Not all developers hate dealing with tool admin stuff. But if their core competence is product development and they’ve been hired to do just that, no one wants to have them spend their time and the company’s money on extraneous tasks.
To avoid creating disgruntled developers and bleeding development budget into administration tasks, companies are increasingly setting up teams whose specific responsibility it is to make sure that developers have the tools they need to do their jobs.
CloudOps v Developer Experience v common platform
Terminology lags behind reality, as it always does, and there are many names for the teams who take care of the tooling issues on behalf of the developers, or maybe the whole company.
The designated turf for these teams includes things like
- Maintenance of local or cloud software tools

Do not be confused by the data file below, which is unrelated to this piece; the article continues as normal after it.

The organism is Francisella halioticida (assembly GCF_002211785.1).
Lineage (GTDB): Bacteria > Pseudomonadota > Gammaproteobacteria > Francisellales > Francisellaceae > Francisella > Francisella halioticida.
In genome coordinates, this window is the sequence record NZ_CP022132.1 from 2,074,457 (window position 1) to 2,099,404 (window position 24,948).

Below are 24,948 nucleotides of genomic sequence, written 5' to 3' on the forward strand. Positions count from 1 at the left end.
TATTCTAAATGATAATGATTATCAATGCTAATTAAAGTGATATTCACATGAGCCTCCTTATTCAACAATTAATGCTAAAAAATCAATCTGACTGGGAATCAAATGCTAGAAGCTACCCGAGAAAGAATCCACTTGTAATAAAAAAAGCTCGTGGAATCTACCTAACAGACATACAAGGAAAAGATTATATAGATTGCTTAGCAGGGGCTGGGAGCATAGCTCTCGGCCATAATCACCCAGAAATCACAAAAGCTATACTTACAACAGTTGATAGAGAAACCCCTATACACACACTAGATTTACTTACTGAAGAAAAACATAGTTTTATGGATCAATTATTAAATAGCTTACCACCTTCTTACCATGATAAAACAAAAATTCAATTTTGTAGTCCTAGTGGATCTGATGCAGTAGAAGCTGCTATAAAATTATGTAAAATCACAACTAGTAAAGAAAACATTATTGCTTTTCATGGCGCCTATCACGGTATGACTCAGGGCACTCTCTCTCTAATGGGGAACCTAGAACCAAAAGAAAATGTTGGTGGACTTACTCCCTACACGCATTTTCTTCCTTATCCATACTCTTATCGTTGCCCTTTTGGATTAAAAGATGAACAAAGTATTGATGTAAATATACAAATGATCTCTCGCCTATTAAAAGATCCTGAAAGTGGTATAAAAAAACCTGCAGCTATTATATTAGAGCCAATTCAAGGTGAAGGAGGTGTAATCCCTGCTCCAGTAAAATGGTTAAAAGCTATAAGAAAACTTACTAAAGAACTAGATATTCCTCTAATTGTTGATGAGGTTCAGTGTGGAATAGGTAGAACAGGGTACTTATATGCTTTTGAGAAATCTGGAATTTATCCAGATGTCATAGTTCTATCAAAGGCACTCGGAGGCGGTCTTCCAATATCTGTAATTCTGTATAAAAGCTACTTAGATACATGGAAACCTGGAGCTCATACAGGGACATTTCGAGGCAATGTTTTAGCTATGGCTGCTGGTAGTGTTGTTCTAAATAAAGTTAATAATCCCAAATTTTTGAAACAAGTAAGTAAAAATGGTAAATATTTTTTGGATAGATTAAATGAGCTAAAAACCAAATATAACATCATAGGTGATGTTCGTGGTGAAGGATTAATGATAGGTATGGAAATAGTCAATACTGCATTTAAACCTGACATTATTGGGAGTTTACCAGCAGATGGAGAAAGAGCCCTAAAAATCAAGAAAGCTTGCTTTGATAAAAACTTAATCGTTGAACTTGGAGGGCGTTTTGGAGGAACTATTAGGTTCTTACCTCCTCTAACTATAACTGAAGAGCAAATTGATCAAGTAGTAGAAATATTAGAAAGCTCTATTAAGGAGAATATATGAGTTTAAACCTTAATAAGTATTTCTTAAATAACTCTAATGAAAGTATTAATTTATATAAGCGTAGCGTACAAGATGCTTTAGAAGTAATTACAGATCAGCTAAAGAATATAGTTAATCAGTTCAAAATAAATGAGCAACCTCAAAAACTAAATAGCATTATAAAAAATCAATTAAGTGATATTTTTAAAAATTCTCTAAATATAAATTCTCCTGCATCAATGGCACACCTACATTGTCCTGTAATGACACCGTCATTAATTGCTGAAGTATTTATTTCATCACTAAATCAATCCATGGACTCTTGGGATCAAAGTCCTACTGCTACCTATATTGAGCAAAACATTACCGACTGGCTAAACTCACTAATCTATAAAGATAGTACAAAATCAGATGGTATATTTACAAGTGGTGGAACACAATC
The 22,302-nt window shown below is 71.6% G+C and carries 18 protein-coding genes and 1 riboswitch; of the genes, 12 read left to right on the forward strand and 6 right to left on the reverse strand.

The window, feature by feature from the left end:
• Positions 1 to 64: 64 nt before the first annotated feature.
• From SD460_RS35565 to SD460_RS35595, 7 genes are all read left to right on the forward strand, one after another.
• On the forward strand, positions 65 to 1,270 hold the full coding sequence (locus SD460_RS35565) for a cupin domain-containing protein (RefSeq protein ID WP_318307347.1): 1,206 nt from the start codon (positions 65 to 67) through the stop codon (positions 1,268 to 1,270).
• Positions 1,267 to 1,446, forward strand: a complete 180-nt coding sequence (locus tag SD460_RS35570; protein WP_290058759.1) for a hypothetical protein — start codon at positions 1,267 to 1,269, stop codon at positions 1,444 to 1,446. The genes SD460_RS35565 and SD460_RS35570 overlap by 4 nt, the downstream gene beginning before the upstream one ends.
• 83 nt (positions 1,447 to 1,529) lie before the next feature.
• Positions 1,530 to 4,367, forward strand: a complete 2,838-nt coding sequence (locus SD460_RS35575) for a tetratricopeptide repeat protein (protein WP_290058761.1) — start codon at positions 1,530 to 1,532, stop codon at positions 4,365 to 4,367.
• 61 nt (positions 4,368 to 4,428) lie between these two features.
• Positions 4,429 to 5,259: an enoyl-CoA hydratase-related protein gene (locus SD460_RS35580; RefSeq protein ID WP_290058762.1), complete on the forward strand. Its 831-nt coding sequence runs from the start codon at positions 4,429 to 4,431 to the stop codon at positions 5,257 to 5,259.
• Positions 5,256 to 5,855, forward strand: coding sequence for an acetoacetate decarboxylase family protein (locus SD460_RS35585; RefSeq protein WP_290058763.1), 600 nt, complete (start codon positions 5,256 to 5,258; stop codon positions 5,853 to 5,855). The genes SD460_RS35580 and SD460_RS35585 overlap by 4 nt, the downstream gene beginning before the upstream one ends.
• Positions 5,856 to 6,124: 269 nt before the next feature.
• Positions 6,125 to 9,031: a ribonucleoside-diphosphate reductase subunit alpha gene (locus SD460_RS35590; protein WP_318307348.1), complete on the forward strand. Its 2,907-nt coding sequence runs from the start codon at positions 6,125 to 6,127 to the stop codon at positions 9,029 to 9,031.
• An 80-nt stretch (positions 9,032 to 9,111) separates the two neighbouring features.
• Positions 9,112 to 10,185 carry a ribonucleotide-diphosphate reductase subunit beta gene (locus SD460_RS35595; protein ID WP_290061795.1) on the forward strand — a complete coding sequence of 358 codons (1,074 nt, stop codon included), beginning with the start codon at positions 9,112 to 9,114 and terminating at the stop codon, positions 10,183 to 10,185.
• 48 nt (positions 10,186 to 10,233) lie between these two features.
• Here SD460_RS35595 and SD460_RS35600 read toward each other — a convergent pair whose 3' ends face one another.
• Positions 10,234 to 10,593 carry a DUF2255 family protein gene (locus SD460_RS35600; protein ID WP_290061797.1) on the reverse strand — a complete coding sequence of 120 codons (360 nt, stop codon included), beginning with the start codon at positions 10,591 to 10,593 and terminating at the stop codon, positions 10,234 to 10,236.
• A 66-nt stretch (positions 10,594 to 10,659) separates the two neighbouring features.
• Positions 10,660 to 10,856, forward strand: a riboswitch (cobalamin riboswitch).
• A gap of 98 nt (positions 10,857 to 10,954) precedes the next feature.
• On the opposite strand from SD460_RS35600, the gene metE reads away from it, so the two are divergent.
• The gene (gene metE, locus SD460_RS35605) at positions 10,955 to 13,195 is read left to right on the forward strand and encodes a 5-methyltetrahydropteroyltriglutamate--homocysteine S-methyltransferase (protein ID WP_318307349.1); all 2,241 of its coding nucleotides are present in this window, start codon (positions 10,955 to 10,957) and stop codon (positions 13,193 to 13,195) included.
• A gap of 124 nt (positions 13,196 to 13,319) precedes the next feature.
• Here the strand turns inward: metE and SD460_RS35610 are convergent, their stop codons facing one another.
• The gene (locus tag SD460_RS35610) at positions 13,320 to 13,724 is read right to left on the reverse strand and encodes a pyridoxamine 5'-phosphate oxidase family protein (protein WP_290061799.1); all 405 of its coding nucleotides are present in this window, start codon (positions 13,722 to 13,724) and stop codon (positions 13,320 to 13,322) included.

- Upkeep of libraries and SDKs
- Subscriptions to and management of SaaS, DBaaS, PaaS and other fundamental cloud-based services
- Oversight of entire supported technologies
- Best practices around workplace collaboration, coding, distribution etc
- Creation of supporting materials (like introductions and instructions to the development environment and practices)
- Working with corporate IT to merge the development environment seamlessly into the company infrastructure
Teams who tackle the full spread of this smörgåsbord of developer support are starting to be called Developer Experience teams. Common platform teams focus on technical tasks related to the development platform, and CloudOps teams take care of the public cloud environments that the development teams use.